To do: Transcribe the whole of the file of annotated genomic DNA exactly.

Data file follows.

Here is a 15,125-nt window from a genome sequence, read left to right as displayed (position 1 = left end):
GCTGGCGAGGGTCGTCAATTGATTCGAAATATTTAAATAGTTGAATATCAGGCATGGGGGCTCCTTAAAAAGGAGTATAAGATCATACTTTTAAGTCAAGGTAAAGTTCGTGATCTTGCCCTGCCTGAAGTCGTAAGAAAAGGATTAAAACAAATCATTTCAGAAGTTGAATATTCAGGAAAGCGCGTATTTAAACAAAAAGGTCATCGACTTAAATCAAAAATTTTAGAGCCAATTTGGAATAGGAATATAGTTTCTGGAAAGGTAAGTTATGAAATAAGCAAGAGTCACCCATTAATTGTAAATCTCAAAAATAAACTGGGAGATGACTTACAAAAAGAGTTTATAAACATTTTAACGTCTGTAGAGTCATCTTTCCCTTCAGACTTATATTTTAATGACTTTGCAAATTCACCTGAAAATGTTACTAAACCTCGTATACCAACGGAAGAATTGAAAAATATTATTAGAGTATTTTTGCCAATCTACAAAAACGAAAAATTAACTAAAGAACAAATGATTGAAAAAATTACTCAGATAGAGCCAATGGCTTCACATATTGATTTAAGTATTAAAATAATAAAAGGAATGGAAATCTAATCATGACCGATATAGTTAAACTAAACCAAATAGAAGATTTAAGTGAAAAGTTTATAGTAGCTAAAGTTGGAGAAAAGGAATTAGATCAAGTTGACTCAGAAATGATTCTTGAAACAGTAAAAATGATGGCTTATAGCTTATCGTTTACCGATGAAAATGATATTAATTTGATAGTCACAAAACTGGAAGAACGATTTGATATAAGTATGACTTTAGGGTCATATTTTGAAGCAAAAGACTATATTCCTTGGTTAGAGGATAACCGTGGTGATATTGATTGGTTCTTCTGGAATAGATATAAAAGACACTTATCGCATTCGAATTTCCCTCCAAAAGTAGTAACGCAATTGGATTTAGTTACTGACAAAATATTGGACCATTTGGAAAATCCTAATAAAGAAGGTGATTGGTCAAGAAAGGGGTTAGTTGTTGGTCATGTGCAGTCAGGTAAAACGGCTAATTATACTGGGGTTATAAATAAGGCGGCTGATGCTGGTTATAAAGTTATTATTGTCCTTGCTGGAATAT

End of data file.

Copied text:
Here is a 15,125-nt window from a genome sequence, read left to right as displayed (position 1 = left end):
GCTGGCGAGGGTCGTCAATTGATTCGAAATATTTAAATAGTTGAATATCAGGCATGGGGGCTCCTTAAAAAGGAGTATAAGATCATACTTTTAAGTCAAGGTAAAGTTCGTGATCTTGCCCTGCCTGAAGTCGTAAGAAAAGGATTAAAACAAATCATTTCAGAAGTTGAATATTCAGGAAAGCGCGTATTTAAACAAAAAGGTCATCGACTTAAATCAAAAATTTTAGAGCCAATTTGGAATAGGAATATAGTTTCTGGAAAGGTAAGTTATGAAATAAGCAAGAGTCACCCATTAATTGTAAATCTCAAAAATAAACTGGGAGATGACTTACAAAAAGAGTTTATAAACATTTTAACGTCTGTAGAGTCATCTTTCCCTTCAGACTTATATTTTAATGACTTTGCAAATTCACCTGAAAATGTTACTAAACCTCGTATACCAACGGAAGAATTGAAAAATATTATTAGAGTATTTTTGCCAATCTACAAAAACGAAAAATTAACTAAAGAACAAATGATTGAAAAAATTACTCAGATAGAGCCAATGGCTTCACATATTGATTTAAGTATTAAAATAATAAAAGGAATGGAAATCTAATCATGACCGATATAGTTAAACTAAACCAAATAGAAGATTTAAGTGAAAAGTTTATAGTAGCTAAAGTTGGAGAAAAGGAATTAGATCAAGTTGACTCAGAAATGATTCTTGAAACAGTAAAAATGATGGCTTATAGCTTATCGTTTACCGATGAAAATGATATTAATTTGATAGTCACAAAACTGGAAGAACGATTTGATATAAGTATGACTTTAGGGTCATATTTTGAAGCAAAAGACTATATTCCTTGGTTAGAGGATAACCGTGGTGATATTGATTGGTTCTTCTGGAATAGATATAAAAGACACTTATCGCATTCGAATTTCCCTCCAAAAGTAGTAACGCAATTGGATTTAGTTACTGACAAAATATTGGACCATTTGGAAAATCCTAATAAAGAAGGTGATTGGTCAAGAAAGGGGTTAGTTGTTGGTCATGTGCAGTCAGGTAAAACGGCTAATTATACTGGGGTTATAAATAAGGCGGCTGATGCTGGTTATAAAGTTATTATTGTCCTTGCTGGAATAT